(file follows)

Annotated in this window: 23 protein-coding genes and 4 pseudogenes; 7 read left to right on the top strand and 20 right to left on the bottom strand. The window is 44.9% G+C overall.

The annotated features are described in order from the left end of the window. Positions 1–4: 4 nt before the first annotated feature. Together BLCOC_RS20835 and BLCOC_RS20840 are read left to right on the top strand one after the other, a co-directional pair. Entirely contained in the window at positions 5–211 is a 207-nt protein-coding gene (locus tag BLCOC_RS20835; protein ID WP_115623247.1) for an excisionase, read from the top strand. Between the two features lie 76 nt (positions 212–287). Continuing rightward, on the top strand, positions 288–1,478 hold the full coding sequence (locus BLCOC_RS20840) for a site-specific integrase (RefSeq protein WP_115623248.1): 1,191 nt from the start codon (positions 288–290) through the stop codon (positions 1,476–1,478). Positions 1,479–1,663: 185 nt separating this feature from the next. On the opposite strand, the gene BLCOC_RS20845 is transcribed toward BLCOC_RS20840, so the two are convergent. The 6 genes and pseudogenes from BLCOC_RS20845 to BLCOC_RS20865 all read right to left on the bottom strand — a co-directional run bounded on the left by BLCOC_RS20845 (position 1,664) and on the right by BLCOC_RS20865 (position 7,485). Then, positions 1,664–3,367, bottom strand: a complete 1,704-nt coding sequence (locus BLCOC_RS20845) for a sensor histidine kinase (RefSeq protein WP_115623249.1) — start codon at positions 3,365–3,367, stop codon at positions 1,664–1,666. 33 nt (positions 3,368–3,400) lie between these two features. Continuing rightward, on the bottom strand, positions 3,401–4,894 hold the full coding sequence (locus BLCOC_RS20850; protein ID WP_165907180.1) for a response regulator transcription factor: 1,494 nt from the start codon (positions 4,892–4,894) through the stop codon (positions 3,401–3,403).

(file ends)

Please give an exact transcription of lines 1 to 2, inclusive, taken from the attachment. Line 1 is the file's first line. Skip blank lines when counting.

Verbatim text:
Annotated in this window: 23 protein-coding genes and 4 pseudogenes; 7 read left to right on the top strand and 20 right to left on the bottom strand. The window is 44.9% G+C overall.

The annotated features are described in order from the left end of the window. Positions 1–4: 4 nt before the first annotated feature. Together BLCOC_RS20835 and BLCOC_RS20840 are read left to right on the top strand one after the other, a co-directional pair. Entirely contained in the window at positions 5–211 is a 207-nt protein-coding gene (locus tag BLCOC_RS20835; protein ID WP_115623247.1) for an excisionase, read from the top strand. Between the two features lie 76 nt (positions 212–287). Continuing rightward, on the top strand, positions 288–1,478 hold the full coding sequence (locus BLCOC_RS20840) for a site-specific integrase (RefSeq protein WP_115623248.1): 1,191 nt from the start codon (positions 288–290) through the stop codon (positions 1,476–1,478). Positions 1,479–1,663: 185 nt separating this feature from the next. On the opposite strand, the gene BLCOC_RS20845 is transcribed toward BLCOC_RS20840, so the two are convergent. The 6 genes and pseudogenes from BLCOC_RS20845 to BLCOC_RS20865 all read right to left on the bottom strand — a co-directional run bounded on the left by BLCOC_RS20845 (position 1,664) and on the right by BLCOC_RS20865 (position 7,485). Then, positions 1,664–3,367, bottom strand: a complete 1,704-nt coding sequence (locus BLCOC_RS20845) for a sensor histidine kinase (RefSeq protein WP_115623249.1) — start codon at positions 3,365–3,367, stop codon at positions 1,664–1,666. 33 nt (positions 3,368–3,400) lie between these two features. Continuing rightward, on the bottom strand, positions 3,401–4,894 hold the full coding sequence (locus BLCOC_RS20850; protein ID WP_165907180.1) for a response regulator transcription factor: 1,494 nt from the start codon (positions 4,892–4,894) through the stop codon (positions 3,401–3,403).